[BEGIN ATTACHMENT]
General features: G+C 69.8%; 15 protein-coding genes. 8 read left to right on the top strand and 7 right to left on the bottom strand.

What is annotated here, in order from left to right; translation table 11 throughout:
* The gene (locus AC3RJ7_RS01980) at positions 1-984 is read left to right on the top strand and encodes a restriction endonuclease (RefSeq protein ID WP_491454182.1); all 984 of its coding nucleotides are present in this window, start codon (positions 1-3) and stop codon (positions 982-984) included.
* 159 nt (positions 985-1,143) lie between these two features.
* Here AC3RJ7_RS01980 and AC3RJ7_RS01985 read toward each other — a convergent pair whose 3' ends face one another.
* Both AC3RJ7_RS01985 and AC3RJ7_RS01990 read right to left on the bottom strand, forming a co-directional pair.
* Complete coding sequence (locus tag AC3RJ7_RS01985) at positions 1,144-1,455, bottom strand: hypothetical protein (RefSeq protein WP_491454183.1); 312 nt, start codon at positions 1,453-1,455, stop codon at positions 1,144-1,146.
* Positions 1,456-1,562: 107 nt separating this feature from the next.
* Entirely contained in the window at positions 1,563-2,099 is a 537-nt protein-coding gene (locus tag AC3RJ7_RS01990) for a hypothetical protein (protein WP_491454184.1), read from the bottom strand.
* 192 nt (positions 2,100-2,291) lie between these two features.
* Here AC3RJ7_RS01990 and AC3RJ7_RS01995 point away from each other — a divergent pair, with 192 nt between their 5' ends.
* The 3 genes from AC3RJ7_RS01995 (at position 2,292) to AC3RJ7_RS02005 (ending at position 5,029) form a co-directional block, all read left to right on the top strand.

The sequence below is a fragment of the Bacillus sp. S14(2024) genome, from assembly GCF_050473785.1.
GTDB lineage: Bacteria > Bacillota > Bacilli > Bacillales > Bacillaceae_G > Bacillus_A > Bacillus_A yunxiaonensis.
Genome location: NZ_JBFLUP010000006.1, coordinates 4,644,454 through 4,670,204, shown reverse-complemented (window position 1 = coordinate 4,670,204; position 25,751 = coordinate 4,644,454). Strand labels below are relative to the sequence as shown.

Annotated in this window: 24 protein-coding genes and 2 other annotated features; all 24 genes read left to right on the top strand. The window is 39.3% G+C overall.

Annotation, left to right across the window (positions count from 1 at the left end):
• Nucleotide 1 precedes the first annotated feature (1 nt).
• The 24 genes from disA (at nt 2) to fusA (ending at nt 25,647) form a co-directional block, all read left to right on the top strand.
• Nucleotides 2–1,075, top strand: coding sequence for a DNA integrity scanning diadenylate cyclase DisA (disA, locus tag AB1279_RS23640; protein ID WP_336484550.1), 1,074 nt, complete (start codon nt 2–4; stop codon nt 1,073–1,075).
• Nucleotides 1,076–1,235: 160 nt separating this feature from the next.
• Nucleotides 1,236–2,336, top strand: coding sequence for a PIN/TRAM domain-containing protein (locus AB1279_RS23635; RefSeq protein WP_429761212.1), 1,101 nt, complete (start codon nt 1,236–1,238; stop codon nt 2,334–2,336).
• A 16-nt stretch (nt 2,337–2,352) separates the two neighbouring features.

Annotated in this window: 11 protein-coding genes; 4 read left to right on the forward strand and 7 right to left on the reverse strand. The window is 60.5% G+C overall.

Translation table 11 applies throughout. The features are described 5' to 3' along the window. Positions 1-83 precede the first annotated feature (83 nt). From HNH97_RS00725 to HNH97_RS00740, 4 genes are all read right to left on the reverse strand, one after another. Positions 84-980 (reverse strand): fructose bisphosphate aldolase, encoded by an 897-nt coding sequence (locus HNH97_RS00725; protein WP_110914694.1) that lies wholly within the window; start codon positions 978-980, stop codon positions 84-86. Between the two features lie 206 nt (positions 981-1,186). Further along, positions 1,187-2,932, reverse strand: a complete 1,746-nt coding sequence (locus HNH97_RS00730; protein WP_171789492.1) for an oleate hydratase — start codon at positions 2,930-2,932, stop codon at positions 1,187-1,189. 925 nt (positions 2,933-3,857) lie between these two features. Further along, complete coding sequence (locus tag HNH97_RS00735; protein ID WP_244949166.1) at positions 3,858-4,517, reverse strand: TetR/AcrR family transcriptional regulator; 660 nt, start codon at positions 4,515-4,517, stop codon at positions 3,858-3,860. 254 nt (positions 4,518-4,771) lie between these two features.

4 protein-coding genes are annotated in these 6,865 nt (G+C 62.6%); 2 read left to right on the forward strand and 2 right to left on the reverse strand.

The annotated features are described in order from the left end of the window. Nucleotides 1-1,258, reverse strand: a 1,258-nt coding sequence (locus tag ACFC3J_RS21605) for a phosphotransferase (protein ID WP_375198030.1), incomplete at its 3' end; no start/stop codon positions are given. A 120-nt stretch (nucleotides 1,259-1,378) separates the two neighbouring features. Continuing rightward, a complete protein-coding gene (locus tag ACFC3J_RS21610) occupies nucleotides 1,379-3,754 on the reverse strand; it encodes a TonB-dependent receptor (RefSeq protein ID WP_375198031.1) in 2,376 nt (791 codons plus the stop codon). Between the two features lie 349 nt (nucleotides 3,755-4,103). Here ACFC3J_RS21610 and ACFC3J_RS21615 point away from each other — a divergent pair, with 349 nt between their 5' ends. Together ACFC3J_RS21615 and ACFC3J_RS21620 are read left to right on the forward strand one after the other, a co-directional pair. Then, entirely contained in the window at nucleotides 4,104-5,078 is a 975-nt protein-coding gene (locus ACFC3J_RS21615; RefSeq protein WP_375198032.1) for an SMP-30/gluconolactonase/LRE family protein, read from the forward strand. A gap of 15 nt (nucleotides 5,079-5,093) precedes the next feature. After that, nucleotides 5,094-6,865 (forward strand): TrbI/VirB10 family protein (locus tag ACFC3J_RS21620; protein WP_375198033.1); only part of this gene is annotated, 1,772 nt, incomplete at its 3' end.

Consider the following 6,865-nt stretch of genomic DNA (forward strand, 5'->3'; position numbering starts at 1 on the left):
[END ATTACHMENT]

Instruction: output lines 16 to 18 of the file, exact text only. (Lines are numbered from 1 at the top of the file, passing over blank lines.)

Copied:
Annotated in this window: 24 protein-coding genes and 2 other annotated features; all 24 genes read left to right on the top strand. The window is 39.3% G+C overall.

Annotation, left to right across the window (positions count from 1 at the left end):
• Nucleotide 1 precedes the first annotated feature (1 nt).